A permanent pacemaker is a small device implanted in the chest to send electrical impulses to start or regulate a slow heartbeat. This device is usually implanted in the chest area just under the collarbone. A pacemaker may be used if the heart’s normal electrical conduction system is not working properly, or if the conduction system is blocked.
An implantable cardioverter defibrillator (ICD) looks similar to a pacemaker, though slightly larger. It works very much like a pacemaker, sending out a low-energy shock impulse that resets an abnormal heartbeat back to normal. It is also able to send out a high-energy shock impulse if the heart develops a severe arrhythmia.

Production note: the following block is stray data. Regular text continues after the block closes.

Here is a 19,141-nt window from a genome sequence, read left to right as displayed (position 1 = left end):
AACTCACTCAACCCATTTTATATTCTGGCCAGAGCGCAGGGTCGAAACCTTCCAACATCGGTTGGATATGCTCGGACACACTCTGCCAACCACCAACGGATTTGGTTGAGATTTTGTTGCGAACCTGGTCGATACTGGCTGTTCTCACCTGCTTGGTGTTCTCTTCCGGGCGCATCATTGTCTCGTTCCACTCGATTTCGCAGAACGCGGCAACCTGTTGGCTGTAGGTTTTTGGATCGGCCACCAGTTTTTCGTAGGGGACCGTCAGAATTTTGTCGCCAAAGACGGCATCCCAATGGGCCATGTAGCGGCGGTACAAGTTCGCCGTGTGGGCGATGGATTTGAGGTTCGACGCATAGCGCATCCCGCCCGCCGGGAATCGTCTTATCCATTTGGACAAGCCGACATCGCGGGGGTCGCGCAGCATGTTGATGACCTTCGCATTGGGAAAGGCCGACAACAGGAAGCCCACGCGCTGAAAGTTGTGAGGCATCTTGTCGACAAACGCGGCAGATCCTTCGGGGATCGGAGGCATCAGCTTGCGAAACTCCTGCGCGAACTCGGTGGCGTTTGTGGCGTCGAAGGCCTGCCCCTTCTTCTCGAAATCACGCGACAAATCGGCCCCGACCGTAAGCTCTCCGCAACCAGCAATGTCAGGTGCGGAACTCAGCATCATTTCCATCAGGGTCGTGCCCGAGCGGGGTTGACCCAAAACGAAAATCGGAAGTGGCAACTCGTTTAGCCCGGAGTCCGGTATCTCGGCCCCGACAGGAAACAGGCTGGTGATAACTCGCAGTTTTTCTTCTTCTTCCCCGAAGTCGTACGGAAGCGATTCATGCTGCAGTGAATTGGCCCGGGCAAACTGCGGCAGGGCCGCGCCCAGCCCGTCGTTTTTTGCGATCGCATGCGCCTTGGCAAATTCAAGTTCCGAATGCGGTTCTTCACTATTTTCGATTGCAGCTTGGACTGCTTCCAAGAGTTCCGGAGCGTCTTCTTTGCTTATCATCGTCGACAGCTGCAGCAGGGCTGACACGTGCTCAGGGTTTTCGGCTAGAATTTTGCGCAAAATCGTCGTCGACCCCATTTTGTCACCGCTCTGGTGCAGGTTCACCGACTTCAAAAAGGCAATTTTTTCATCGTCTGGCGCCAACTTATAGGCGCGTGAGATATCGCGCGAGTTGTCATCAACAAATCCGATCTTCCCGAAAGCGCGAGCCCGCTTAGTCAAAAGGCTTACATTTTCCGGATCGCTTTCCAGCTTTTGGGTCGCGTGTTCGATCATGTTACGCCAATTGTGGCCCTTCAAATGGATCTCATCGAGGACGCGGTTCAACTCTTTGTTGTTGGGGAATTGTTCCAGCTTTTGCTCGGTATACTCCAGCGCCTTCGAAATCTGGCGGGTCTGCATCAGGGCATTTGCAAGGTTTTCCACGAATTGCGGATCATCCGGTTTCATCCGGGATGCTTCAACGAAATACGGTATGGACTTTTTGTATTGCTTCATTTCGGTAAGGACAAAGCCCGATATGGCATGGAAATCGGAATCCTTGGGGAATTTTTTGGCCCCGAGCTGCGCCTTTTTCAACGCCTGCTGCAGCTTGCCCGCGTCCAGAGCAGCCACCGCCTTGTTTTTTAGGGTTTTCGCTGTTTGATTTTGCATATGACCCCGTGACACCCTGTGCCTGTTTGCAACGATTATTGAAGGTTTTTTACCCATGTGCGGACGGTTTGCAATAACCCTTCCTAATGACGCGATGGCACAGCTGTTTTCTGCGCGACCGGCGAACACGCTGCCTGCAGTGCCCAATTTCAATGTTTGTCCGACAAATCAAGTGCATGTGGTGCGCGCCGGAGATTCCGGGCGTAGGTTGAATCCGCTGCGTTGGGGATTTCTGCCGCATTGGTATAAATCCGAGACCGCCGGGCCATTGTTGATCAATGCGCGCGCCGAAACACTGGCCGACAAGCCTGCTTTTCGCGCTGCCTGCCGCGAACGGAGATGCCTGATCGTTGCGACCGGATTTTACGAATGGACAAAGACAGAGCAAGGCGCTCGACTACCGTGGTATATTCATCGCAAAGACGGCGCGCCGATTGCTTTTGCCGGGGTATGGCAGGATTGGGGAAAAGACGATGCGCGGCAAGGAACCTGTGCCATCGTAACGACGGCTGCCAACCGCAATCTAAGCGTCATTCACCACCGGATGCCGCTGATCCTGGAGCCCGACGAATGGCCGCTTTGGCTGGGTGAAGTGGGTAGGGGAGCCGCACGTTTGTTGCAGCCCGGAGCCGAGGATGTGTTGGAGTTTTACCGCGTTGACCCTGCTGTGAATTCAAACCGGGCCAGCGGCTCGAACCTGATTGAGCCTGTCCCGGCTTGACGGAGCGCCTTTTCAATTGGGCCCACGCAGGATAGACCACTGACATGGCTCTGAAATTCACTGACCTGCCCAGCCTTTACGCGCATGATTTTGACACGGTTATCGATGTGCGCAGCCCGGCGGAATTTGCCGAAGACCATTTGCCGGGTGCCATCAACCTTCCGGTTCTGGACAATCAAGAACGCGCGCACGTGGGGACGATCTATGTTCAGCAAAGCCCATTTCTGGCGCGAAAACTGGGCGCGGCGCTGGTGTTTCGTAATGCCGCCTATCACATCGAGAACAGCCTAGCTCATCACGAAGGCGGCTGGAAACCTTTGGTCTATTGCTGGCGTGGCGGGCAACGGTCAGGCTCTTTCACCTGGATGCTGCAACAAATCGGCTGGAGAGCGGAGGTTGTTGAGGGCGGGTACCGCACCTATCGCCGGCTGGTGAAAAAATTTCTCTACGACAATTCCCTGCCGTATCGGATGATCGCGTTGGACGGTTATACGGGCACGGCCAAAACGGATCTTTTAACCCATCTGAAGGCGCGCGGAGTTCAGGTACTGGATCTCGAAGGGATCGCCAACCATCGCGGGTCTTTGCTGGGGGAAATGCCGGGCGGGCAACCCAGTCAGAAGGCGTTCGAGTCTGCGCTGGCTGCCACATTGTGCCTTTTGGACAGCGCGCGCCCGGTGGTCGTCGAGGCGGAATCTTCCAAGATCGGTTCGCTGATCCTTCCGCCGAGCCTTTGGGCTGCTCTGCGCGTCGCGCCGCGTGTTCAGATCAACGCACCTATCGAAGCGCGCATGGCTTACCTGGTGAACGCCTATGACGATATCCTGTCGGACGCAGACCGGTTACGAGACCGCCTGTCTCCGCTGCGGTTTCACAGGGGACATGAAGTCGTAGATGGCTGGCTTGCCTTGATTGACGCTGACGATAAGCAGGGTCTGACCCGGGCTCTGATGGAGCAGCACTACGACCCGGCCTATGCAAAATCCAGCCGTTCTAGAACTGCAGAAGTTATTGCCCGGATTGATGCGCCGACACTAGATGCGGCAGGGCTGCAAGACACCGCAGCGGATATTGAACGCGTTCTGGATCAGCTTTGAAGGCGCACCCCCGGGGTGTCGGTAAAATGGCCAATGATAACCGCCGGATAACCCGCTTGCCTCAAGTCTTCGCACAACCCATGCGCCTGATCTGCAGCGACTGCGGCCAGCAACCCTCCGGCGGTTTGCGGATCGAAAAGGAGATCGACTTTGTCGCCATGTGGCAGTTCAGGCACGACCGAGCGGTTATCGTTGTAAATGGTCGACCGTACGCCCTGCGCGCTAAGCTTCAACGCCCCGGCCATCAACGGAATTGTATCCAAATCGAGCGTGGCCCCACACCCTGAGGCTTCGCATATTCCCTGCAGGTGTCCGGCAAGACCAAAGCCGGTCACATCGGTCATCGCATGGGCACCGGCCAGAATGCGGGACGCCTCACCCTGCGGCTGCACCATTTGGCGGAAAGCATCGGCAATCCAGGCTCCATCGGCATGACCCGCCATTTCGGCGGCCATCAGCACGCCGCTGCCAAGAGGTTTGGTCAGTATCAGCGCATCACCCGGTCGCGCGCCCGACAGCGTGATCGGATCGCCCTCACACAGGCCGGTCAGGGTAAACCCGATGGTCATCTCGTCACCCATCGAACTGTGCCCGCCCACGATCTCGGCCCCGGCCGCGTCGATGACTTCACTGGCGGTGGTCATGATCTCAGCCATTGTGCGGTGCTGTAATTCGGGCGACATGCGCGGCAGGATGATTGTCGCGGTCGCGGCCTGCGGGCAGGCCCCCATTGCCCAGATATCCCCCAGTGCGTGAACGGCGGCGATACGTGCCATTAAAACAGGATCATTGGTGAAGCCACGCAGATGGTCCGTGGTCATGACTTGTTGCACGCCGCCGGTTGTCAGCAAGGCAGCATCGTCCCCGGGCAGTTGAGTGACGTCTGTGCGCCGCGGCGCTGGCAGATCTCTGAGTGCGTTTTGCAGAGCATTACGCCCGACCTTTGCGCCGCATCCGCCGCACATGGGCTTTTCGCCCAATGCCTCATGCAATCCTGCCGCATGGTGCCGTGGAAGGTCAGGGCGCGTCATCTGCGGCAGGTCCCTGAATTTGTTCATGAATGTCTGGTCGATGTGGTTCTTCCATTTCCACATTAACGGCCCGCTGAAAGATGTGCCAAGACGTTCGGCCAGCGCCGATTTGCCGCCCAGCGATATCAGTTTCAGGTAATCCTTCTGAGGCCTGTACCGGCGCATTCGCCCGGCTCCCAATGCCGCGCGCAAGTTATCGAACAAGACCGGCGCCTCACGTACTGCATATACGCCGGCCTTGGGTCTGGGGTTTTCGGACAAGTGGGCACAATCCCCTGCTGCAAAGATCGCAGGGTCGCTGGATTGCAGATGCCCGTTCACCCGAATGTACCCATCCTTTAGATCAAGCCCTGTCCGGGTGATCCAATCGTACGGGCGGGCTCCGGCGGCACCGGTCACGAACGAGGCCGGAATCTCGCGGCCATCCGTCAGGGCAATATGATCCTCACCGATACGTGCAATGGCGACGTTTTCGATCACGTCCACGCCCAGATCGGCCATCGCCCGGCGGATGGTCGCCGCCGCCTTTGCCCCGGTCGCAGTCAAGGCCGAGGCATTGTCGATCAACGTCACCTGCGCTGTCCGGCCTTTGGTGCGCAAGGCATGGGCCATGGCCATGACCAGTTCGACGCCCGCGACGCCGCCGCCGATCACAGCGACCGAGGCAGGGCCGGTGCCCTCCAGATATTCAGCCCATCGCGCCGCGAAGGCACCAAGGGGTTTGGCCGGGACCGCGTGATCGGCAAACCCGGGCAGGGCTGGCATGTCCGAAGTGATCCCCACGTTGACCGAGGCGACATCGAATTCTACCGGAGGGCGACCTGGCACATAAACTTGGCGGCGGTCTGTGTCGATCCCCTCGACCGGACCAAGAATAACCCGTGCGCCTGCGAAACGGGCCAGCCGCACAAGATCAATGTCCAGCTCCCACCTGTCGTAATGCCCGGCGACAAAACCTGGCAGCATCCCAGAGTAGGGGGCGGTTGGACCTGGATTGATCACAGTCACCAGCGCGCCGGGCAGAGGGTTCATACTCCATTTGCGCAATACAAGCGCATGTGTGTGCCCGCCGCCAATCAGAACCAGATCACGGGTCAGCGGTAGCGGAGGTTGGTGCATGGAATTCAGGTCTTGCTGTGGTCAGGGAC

Biventricular (BIV) therapy
Another specialized pacemaker--a biventricular pacemaker--is used to help resynchronize the ventricles. A third lead is placed on the surface of the left ventricle which enables the heart to contract more effectively. This type of treatment is called resynchronized therapy (CRT).
Over time, it may be necessary to remove pacemaker and defibrillation leads due to scarring that occurs around the leads. LG Health experts trained in transvenous lead extraction perform this minimally invasive procedure.